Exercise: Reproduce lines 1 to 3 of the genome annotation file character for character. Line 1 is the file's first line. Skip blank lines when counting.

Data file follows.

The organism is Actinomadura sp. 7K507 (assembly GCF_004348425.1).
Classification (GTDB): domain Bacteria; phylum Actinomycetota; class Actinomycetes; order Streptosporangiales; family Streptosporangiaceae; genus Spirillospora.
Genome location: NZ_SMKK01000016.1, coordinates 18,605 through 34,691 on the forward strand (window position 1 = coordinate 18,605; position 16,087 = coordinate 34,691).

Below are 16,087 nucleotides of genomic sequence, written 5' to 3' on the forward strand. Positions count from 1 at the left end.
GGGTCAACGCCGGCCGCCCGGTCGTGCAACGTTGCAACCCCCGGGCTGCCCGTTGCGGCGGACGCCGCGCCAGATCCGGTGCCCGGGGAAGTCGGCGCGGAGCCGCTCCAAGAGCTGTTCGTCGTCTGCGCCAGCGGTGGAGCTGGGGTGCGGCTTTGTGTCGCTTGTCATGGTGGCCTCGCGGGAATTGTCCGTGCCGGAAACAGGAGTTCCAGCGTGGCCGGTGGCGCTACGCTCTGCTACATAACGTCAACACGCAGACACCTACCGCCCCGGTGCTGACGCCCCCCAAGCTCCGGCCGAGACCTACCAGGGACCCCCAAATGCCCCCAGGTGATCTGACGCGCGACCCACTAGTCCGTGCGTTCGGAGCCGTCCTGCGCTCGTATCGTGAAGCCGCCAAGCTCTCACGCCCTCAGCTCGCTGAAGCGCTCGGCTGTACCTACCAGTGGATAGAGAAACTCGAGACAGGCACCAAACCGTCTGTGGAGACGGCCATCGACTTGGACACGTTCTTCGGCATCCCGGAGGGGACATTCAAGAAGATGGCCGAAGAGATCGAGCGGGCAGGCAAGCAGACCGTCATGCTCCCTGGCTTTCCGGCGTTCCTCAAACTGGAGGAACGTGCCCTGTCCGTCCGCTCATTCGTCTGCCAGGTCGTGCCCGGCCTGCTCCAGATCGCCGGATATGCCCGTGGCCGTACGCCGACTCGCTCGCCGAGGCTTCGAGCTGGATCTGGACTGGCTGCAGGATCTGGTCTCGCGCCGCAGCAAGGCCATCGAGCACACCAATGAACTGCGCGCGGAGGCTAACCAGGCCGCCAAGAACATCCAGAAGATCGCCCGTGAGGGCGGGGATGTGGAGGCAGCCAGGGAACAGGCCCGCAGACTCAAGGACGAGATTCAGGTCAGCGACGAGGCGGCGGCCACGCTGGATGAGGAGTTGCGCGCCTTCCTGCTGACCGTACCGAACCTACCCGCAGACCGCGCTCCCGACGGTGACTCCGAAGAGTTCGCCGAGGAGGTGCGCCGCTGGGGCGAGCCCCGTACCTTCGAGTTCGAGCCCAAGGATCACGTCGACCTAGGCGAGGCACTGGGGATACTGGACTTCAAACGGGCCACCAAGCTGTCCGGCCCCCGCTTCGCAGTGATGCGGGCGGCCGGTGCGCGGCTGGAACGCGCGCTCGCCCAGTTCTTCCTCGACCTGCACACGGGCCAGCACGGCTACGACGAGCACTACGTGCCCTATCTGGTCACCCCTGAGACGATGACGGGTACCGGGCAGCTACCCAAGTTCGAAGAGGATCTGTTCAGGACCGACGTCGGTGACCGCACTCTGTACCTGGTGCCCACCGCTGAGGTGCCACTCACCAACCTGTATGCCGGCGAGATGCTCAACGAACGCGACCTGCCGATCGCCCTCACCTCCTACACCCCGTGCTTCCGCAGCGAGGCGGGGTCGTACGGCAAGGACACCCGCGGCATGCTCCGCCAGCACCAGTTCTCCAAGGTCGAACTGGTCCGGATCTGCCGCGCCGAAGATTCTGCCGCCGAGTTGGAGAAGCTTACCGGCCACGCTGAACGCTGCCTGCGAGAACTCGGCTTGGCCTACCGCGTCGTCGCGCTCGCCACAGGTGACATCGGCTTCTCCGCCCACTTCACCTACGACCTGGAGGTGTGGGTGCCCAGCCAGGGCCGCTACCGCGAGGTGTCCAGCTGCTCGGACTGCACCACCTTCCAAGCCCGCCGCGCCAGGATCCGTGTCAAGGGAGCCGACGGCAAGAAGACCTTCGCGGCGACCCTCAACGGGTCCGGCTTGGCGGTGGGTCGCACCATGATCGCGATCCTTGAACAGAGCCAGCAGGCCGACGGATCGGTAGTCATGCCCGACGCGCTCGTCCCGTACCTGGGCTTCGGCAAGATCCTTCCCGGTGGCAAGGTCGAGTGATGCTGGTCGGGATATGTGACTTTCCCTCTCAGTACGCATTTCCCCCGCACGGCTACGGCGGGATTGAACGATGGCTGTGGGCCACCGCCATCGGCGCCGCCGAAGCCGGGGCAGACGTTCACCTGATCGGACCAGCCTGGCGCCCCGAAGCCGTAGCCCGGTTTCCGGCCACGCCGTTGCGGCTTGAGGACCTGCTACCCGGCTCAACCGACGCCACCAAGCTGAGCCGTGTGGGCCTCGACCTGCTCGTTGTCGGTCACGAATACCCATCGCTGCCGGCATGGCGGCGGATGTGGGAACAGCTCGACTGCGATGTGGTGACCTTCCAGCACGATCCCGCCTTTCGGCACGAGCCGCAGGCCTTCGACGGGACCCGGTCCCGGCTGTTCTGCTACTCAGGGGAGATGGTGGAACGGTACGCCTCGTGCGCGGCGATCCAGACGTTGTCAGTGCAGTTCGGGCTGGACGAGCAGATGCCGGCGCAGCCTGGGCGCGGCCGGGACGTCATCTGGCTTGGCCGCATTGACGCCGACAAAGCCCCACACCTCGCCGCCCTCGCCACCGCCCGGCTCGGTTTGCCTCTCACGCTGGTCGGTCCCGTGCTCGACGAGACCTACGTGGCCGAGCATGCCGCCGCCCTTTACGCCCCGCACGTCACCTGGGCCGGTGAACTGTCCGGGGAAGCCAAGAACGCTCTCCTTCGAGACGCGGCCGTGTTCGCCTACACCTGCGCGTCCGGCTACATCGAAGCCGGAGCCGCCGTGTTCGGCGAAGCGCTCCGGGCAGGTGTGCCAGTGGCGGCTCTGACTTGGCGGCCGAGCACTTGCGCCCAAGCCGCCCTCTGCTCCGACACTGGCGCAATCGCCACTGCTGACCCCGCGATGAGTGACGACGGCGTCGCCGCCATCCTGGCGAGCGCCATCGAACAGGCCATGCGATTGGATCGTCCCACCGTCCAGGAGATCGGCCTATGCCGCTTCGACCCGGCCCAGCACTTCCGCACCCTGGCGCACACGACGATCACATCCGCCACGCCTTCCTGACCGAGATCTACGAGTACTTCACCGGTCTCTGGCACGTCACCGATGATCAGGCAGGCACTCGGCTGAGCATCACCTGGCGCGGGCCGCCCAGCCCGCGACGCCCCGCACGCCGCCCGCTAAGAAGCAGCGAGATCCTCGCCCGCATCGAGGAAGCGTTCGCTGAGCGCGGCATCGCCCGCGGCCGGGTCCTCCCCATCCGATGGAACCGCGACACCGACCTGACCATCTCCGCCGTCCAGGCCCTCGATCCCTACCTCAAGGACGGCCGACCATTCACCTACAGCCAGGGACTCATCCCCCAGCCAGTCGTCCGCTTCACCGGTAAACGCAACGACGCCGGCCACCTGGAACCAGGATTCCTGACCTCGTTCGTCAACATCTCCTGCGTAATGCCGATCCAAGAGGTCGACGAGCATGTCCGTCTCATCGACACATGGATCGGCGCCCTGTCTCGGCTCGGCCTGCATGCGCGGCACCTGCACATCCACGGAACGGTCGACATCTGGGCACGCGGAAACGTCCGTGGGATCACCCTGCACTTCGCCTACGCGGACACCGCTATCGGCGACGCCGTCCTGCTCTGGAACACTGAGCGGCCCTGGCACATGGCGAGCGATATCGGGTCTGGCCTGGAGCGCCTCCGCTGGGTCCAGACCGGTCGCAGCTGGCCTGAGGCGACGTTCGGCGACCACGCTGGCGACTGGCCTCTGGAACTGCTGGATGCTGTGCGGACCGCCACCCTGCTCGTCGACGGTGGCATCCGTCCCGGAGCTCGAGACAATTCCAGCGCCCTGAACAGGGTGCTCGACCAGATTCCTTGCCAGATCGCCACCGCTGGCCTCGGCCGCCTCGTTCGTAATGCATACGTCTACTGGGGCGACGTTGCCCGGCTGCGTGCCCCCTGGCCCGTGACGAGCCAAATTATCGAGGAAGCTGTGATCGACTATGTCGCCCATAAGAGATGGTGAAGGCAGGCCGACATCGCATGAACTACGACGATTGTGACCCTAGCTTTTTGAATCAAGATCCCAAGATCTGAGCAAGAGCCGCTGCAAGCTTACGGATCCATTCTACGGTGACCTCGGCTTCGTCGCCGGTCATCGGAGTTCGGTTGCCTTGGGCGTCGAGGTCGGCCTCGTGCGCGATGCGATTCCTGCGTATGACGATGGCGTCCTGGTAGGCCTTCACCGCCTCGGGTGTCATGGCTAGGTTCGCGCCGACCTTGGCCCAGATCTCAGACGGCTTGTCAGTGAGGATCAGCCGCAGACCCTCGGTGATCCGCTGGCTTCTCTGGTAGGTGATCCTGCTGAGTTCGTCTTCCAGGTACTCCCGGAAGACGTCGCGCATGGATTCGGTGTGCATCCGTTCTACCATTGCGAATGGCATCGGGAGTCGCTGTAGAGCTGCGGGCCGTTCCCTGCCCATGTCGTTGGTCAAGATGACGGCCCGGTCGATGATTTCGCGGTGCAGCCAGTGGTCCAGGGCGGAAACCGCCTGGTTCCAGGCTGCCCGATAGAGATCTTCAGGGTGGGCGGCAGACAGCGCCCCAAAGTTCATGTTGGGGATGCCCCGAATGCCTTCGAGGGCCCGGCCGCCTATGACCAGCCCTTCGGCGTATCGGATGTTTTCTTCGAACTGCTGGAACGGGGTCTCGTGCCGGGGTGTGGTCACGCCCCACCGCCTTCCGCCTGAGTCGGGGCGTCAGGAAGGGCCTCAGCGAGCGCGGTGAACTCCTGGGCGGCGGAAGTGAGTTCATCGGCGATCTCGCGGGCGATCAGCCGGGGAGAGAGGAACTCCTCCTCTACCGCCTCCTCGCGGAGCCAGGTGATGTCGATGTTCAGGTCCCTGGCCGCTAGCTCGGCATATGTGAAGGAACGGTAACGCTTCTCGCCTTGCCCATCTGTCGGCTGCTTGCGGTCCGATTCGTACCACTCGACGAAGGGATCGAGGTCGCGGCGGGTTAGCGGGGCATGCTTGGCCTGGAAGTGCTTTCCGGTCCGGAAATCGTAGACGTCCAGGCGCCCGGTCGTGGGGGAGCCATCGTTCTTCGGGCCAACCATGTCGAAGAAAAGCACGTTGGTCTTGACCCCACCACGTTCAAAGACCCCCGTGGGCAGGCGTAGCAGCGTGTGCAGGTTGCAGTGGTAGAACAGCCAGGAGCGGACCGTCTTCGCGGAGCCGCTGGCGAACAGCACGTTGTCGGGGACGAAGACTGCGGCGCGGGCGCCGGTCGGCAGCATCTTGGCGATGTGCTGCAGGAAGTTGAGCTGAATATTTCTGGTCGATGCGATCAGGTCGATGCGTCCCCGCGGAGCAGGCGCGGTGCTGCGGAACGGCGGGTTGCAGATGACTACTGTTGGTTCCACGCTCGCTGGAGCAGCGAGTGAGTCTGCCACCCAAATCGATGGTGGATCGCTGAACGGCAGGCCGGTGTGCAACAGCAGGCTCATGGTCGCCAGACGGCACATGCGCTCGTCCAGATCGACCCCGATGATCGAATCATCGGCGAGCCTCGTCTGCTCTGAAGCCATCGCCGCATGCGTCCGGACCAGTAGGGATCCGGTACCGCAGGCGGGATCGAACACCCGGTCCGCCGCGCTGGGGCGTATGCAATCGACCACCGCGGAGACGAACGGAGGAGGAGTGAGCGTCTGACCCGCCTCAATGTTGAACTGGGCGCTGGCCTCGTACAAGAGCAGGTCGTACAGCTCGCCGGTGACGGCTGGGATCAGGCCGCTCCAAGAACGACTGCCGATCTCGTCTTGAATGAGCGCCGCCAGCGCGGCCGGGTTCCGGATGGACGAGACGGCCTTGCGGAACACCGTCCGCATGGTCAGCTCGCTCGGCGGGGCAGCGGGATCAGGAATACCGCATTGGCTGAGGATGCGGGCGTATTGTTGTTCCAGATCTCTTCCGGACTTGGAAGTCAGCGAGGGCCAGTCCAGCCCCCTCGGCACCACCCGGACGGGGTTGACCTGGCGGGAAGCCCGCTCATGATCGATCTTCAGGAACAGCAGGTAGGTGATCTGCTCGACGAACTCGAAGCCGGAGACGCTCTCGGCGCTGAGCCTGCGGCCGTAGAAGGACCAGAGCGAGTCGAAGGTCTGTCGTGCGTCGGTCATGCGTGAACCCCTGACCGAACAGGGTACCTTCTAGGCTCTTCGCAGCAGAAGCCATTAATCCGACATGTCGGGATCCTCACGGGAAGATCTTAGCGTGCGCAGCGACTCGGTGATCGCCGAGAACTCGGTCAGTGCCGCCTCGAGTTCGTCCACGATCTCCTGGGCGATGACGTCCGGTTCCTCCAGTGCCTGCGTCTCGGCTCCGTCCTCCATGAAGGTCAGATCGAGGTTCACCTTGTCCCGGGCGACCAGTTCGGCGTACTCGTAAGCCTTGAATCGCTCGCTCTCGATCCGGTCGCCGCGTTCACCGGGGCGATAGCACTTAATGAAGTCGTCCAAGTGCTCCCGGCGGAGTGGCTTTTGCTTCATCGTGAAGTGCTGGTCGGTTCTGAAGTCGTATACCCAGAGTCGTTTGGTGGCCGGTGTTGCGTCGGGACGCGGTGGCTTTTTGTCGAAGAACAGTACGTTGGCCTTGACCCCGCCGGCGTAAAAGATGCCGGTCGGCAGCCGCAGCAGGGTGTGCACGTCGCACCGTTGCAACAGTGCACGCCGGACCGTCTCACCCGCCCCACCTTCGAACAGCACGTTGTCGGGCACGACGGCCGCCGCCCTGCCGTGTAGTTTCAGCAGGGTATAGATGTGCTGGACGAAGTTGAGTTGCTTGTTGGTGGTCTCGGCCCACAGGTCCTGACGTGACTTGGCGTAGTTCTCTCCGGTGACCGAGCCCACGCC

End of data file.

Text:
The organism is Actinomadura sp. 7K507 (assembly GCF_004348425.1).
Classification (GTDB): domain Bacteria; phylum Actinomycetota; class Actinomycetes; order Streptosporangiales; family Streptosporangiaceae; genus Spirillospora.
Genome location: NZ_SMKK01000016.1, coordinates 18,605 through 34,691 on the forward strand (window position 1 = coordinate 18,605; position 16,087 = coordinate 34,691).